“We’re asking for some clarification [about the alleged meeting], first of all from Monti,” said Antonio Di Pietro, 61, the former anti-corruption prosecutor who heads the Italia dei Valori party (basically untranslatable: something like “the Italy of Good Values”, or IDV). Such a secret meeting is suspect because of fears in some quarters of what’s known here as an “Inciuccio”, or everybody tugging at the sow’s teats—Communists, Catholics, Liberals, Whatevers. On the one hand everyone is expected to pitch in, given the emergency; on the other, the Monti government has not been elected but selected, and many are concerned that this is de facto to push democratic procedures under the carpet. The argument continues: those supporting the emergency government explain that Parliament has authorized the government takeover by technocrats. Those protesting it remind us that, if a government walks like a politician and talks like a politician, it just may be political.

Tunnel number three is the Euro itself. The construction of peaceful and commercial European unity was a process that took some of the best minds of Europe, including Italy, sixty years to bring about, but that suddenly is at risk. Like some bookmaker in London, the Credit Suisse Bank has given odds of 10% that the Euro will collapse. Who is to blame for that? After Monti was warmly welcomed and indeed hailed in Brussels last week as one of their own by Angela Merkel and Nicolas Sarkozy, Merkel nixed Monti’s proposal to create Eurobonds because these would require Germany to pay higher interest rates. Her argument is that hard-working Germans would have to pay the others’ debts.

On the other hand, if this were a way to keep Italy from plunging deeper into recession, it could make economic sense; and an Italian economist friend was screaming over the telephone that by their refusal, the Germans are “about to ruin Italy for the third time.” Eurobonds, many argue, would reduce the present devastating spread.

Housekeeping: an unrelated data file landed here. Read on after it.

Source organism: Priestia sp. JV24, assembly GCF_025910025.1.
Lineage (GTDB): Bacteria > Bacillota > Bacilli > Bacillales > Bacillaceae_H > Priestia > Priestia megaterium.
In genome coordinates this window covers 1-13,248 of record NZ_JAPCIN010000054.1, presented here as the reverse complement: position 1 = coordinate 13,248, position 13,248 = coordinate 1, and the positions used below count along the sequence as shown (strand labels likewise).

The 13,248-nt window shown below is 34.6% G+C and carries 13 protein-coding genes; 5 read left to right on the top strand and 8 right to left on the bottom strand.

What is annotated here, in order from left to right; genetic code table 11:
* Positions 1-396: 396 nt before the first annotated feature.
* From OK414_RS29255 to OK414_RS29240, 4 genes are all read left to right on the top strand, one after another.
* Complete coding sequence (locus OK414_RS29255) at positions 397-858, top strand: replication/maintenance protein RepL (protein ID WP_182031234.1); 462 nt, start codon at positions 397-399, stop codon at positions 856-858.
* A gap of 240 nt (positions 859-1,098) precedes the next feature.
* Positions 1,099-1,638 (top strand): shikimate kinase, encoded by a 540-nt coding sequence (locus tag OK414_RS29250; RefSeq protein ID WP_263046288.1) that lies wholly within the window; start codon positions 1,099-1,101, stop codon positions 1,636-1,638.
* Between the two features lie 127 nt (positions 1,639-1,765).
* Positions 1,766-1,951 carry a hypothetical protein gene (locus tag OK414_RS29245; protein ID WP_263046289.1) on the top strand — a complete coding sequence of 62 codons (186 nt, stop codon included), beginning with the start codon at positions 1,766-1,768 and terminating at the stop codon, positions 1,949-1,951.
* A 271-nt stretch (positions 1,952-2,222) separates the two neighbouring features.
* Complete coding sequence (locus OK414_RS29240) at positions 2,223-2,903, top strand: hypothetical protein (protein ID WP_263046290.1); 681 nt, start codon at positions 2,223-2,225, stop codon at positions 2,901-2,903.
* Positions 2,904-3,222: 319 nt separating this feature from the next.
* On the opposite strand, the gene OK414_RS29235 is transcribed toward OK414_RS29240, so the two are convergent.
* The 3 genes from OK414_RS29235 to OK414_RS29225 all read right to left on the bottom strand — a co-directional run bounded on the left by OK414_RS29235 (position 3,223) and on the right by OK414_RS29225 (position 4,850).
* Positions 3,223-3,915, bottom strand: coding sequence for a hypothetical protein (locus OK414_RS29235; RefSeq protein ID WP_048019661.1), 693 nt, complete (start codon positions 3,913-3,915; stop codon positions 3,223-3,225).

The fourth tunnel is the pension system, which awarded lifetime pensions in some cases to 36-year-olds who had begun work in the over-stuffed state bureaucracy at age 18. In an article published in a scholarly magazine shortly before she was made Minister of Welfare, economist Elsa Fornero explained that a serious reform of the pension system is a mathematical necessity. In the past, she explained, pension contributions simply did not supply sufficient income to pay for what actually is being disbursed in the form of pensions. Ever since 1992 pension contribution regulations have varied, awarding a certain layer of privileged workers with more money than is justified by their contributions so that others receive too little. “If the rules change continuously, it becomes difficult to make a reasoned plan,” she argues. “If a system is too generous toward the present generation, it accumulates an implicit debt that will fall upon the younger generations and the future.”